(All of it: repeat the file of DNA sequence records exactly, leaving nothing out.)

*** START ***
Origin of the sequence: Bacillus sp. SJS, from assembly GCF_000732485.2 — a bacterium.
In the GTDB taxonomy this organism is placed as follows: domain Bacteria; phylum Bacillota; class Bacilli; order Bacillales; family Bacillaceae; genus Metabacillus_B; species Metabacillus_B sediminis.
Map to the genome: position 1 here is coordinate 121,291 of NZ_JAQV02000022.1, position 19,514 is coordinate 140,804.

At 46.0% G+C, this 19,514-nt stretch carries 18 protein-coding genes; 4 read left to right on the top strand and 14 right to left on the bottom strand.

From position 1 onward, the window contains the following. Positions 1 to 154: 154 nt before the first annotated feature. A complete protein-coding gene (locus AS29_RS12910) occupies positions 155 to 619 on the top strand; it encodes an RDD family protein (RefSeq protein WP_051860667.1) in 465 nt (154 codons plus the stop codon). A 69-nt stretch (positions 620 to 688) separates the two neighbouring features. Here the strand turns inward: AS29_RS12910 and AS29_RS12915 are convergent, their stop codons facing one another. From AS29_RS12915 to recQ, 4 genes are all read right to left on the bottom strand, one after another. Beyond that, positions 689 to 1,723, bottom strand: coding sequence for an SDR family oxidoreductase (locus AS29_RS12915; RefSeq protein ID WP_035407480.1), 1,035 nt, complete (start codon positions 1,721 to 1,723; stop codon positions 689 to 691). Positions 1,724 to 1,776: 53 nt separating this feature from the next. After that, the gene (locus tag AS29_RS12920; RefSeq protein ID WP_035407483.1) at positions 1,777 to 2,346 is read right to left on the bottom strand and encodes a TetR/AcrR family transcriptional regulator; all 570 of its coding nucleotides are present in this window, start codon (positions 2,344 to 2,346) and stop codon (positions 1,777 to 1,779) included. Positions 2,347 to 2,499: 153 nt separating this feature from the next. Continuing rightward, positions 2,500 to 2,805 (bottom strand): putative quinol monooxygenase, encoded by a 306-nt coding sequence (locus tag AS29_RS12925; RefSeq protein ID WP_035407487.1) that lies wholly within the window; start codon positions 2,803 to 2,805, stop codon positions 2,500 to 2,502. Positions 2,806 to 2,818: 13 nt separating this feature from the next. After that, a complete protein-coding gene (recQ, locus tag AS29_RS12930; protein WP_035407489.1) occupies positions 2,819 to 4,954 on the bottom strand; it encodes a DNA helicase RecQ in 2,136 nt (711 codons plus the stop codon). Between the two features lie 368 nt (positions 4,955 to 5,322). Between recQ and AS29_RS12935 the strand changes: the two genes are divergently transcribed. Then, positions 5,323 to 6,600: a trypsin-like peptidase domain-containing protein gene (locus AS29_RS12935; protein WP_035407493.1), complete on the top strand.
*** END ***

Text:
Origin of the sequence: Bacillus sp. SJS, from assembly GCF_000732485.2 — a bacterium.
In the GTDB taxonomy this organism is placed as follows: domain Bacteria; phylum Bacillota; class Bacilli; order Bacillales; family Bacillaceae; genus Metabacillus_B; species Metabacillus_B sediminis.
Map to the genome: position 1 here is coordinate 121,291 of NZ_JAQV02000022.1, position 19,514 is coordinate 140,804.

At 46.0% G+C, this 19,514-nt stretch carries 18 protein-coding genes; 4 read left to right on the top strand and 14 right to left on the bottom strand.

From position 1 onward, the window contains the following. Positions 1 to 154: 154 nt before the first annotated feature. A complete protein-coding gene (locus AS29_RS12910) occupies positions 155 to 619 on the top strand; it encodes an RDD family protein (RefSeq protein WP_051860667.1) in 465 nt (154 codons plus the stop codon). A 69-nt stretch (positions 620 to 688) separates the two neighbouring features. Here the strand turns inward: AS29_RS12910 and AS29_RS12915 are convergent, their stop codons facing one another. From AS29_RS12915 to recQ, 4 genes are all read right to left on the bottom strand, one after another. Beyond that, positions 689 to 1,723, bottom strand: coding sequence for an SDR family oxidoreductase (locus AS29_RS12915; RefSeq protein ID WP_035407480.1), 1,035 nt, complete (start codon positions 1,721 to 1,723; stop codon positions 689 to 691). Positions 1,724 to 1,776: 53 nt separating this feature from the next. After that, the gene (locus tag AS29_RS12920; RefSeq protein ID WP_035407483.1) at positions 1,777 to 2,346 is read right to left on the bottom strand and encodes a TetR/AcrR family transcriptional regulator; all 570 of its coding nucleotides are present in this window, start codon (positions 2,344 to 2,346) and stop codon (positions 1,777 to 1,779) included. Positions 2,347 to 2,499: 153 nt separating this feature from the next. Continuing rightward, positions 2,500 to 2,805 (bottom strand): putative quinol monooxygenase, encoded by a 306-nt coding sequence (locus tag AS29_RS12925; RefSeq protein ID WP_035407487.1) that lies wholly within the window; start codon positions 2,803 to 2,805, stop codon positions 2,500 to 2,502. Positions 2,806 to 2,818: 13 nt separating this feature from the next. After that, a complete protein-coding gene (recQ, locus tag AS29_RS12930; protein WP_035407489.1) occupies positions 2,819 to 4,954 on the bottom strand; it encodes a DNA helicase RecQ in 2,136 nt (711 codons plus the stop codon). Between the two features lie 368 nt (positions 4,955 to 5,322). Between recQ and AS29_RS12935 the strand changes: the two genes are divergently transcribed. Then, positions 5,323 to 6,600: a trypsin-like peptidase domain-containing protein gene (locus AS29_RS12935; protein WP_035407493.1), complete on the top strand.